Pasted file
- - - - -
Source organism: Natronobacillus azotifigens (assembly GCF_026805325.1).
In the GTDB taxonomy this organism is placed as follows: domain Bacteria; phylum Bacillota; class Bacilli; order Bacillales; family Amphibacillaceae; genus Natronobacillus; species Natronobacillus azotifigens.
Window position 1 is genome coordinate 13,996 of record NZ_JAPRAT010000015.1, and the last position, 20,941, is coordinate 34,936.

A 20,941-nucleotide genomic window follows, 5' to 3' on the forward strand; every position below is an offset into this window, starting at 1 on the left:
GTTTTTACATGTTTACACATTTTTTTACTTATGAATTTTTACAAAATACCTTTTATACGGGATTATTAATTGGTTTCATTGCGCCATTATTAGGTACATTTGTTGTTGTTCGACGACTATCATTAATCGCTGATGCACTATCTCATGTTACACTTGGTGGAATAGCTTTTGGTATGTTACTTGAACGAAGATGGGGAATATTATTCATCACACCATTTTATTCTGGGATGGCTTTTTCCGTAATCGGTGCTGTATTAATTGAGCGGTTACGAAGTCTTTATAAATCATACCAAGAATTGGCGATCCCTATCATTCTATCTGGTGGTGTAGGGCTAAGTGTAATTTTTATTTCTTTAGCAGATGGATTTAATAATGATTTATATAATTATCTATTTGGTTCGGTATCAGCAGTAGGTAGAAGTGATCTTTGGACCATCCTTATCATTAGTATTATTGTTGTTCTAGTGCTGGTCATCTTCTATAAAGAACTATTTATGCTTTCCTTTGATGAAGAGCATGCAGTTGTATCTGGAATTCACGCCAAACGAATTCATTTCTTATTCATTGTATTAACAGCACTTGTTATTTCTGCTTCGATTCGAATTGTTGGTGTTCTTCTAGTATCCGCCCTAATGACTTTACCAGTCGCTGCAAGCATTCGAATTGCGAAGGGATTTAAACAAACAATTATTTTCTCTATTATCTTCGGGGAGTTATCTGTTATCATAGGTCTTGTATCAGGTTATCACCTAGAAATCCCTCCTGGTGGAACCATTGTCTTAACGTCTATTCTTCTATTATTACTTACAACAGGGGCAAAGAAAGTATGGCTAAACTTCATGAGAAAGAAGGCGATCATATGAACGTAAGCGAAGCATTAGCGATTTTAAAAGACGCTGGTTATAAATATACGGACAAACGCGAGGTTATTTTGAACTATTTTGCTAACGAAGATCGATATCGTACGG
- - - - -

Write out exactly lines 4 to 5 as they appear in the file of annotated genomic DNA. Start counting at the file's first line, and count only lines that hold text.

A 20,941-nucleotide genomic window follows, 5' to 3' on the forward strand; every position below is an offset into this window, starting at 1 on the left:
GTTTTTACATGTTTACACATTTTTTTACTTATGAATTTTTACAAAATACCTTTTATACGGGATTATTAATTGGTTTCATTGCGCCATTATTAGGTACATTTGTTGTTGTTCGACGACTATCATTAATCGCTGATGCACTATCTCATGTTACACTTGGTGGAATAGCTTTTGGTATGTTACTTGAACGAAGATGGGGAATATTATTCATCACACCATTTTATTCTGGGATGGCTTTTTCCGTAATCGGTGCTGTATTAATTGAGCGGTTACGAAGTCTTTATAAATCATACCAAGAATTGGCGATCCCTATCATTCTATCTGGTGGTGTAGGGCTAAGTGTAATTTTTATTTCTTTAGCAGATGGATTTAATAATGATTTATATAATTATCTATTTGGTTCGGTATCAGCAGTAGGTAGAAGTGATCTTTGGACCATCCTTATCATTAGTATTATTGTTGTTCTAGTGCTGGTCATCTTCTATAAAGAACTATTTATGCTTTCCTTTGATGAAGAGCATGCAGTTGTATCTGGAATTCACGCCAAACGAATTCATTTCTTATTCATTGTATTAACAGCACTTGTTATTTCTGCTTCGATTCGAATTGTTGGTGTTCTTCTAGTATCCGCCCTAATGACTTTACCAGTCGCTGCAAGCATTCGAATTGCGAAGGGATTTAAACAAACAATTATTTTCTCTATTATCTTCGGGGAGTTATCTGTTATCATAGGTCTTGTATCAGGTTATCACCTAGAAATCCCTCCTGGTGGAACCATTGTCTTAACGTCTATTCTTCTATTATTACTTACAACAGGGGCAAAGAAAGTATGGCTAAACTTCATGAGAAAGAAGGCGATCATATGAACGTAAGCGAAGCATTAGCGATTTTAAAAGACGCTGGTTATAAATATACGGACAAACGCGAGGTTATTTTGAACTATTTTGCTAACGAAGATCGATATCGTACGG